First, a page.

BY THE EDITORIAL BOARD
This summer, tragedy struck the Capital Gazette of Annapolis. A lone gunman opened fire in the paper’s office and coldly killed five staff members. The attack was brutal, heartless, and cruel. Though the ruthlessness of this assault is the epitome of the worst of America, the response embodies its best. The Gazette valiantly published a paper not only the following day, but everyday thereafter. The continuation of business was complicated by the loss of key staff members and capital equipment, but the Baltimore Sun stepped up and provided their presses and equipment to the Gazette. As time went on, the Gazette put out a request for additional writers to help continuing publishing. The response was overwhelming; the paper was inundated with offers from writers across the country. The outpouring of aid was so great the paper was forced to turn people away as there were simply too many offers. The Gazette‘s uninterrupted publishing was fitting for an industry that will stop at nothing to keep the public informed, and the perseverance and dedication of writers, editors, and publishers all across the country serves as a ringing endorsement of the unwavering spirit of America’s free press in the face of any attack.
Such devastation is disheartening, but we can all take something away from the response to these ruthless murders. Journalists nationwide saw the attack as not just against the Gazette but against the press corps of America. As a result, they joined together to show both their assailant and the public that the news could not be stopped. In doing so, not only did they continue their colleagues’ legacy perfectly, they sent a clear message that no matter what the attack on the free and independent press, the dissemination of news will not be stopped. This bodes incredibly well for a news industry facing mounting challenges to its objectivity, access, and its very existence. News is now attacked not just as biased but as outright false. These attacks threaten the integrity of news as people in high authority use their vast reach to assail news organizations, eroding public trust in journalism at large. While there are indeed examples of suspect journalism, the vast majority of journalists have a genuine love for the truth and uphold the good name of their profession.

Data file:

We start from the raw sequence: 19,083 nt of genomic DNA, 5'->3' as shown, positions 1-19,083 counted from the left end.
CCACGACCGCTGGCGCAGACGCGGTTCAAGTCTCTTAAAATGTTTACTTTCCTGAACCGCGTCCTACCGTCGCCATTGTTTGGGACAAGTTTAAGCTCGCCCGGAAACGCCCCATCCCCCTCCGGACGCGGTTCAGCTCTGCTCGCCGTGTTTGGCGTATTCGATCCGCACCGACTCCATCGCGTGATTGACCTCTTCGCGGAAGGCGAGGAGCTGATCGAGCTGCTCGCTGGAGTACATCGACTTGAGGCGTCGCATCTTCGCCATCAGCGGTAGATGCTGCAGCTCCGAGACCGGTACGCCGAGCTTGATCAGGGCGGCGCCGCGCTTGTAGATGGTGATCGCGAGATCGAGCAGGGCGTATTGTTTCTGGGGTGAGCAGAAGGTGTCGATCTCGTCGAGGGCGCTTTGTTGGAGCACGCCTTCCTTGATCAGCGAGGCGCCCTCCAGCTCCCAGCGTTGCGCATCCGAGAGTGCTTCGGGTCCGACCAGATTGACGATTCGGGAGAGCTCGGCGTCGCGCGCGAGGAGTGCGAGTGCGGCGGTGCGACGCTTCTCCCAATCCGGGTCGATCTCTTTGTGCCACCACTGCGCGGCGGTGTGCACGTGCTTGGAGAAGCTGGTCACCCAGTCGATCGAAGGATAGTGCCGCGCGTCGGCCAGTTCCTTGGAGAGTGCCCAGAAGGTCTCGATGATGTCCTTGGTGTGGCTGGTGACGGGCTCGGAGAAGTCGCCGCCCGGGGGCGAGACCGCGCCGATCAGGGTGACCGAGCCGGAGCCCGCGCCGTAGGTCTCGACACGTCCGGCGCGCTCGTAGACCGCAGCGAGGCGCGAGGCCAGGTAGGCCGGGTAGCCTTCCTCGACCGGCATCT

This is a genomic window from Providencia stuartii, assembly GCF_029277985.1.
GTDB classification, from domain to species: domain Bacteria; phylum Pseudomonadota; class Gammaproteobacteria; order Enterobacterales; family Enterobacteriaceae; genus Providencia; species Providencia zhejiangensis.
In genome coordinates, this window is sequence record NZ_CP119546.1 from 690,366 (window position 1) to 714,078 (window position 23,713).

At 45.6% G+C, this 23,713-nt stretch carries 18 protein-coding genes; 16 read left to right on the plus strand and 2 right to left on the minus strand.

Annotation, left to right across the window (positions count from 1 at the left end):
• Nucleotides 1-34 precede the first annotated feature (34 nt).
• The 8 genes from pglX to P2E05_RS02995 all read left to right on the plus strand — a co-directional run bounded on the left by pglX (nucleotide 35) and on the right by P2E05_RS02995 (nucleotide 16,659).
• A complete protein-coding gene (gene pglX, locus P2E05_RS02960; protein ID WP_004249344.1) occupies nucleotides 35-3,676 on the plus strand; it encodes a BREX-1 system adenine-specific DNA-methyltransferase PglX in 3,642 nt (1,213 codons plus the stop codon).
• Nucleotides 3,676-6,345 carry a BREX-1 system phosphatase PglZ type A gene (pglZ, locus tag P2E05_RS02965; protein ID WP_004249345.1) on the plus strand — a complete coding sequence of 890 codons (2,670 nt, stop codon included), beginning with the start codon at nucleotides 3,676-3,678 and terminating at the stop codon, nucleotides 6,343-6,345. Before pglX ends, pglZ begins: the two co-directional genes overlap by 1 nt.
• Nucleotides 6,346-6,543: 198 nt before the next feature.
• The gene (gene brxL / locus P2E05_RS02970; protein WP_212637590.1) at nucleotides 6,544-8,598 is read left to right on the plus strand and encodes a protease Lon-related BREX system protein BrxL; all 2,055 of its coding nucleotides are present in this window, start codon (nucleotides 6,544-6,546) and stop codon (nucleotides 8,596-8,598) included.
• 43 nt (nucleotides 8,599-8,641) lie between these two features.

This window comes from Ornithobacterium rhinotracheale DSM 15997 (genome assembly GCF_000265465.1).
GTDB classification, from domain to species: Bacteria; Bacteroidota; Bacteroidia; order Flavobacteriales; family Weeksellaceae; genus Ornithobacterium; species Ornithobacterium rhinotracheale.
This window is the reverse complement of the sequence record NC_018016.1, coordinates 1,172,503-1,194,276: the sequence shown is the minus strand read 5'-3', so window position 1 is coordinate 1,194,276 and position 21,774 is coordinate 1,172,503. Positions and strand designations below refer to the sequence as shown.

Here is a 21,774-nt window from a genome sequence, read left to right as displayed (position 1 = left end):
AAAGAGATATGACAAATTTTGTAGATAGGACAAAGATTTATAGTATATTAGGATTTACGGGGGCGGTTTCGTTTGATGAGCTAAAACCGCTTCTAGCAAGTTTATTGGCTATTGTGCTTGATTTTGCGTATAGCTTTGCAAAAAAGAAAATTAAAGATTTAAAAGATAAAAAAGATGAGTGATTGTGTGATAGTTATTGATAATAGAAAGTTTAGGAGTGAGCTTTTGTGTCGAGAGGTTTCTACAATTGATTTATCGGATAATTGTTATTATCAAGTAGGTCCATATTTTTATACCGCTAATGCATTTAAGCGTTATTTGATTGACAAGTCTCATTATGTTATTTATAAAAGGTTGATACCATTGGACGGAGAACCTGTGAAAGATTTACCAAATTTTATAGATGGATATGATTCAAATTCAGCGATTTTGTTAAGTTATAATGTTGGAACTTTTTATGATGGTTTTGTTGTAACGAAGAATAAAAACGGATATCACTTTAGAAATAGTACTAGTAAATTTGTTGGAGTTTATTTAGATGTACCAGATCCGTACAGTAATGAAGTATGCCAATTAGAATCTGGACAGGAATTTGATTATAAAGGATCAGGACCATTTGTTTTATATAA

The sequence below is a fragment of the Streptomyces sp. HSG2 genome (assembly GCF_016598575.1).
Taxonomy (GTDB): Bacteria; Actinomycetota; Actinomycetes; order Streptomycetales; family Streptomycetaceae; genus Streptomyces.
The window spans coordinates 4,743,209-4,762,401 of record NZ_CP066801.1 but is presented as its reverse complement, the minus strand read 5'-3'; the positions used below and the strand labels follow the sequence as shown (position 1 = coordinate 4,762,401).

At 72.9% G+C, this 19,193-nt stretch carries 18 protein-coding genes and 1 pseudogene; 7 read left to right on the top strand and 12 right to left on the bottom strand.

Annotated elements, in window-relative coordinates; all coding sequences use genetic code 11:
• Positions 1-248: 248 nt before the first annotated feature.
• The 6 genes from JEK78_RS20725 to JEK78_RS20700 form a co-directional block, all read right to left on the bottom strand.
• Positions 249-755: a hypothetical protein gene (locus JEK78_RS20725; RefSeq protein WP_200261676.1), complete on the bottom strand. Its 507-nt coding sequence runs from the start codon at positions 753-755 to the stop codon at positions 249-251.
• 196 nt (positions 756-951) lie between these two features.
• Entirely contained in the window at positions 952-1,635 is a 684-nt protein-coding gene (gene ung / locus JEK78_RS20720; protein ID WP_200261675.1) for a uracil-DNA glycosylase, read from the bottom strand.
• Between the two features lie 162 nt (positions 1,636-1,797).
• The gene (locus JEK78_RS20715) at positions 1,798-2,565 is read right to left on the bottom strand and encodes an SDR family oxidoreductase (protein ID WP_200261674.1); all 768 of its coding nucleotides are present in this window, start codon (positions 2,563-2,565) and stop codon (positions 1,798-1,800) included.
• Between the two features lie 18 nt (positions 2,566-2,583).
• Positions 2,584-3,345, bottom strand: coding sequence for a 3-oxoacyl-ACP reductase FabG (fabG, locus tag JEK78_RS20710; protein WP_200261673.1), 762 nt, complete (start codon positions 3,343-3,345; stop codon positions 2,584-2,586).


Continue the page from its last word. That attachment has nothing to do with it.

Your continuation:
This is perhaps the biggest takeaway from the response to the Capital Gazette attack: that American journalists aim to inform the public and will stop in the face of no attack, whether it be physical as in Annapolis, or a war of words, as our president is now waging on unfriendly press. The Page is a staunch supporter of the good journalists of America and we detest any attack on the press. The attack at the Gazette was tragic, and we must never forget the pain of this attack. We must move on, however, and take this tragedy and create from it a triumph for America’s press.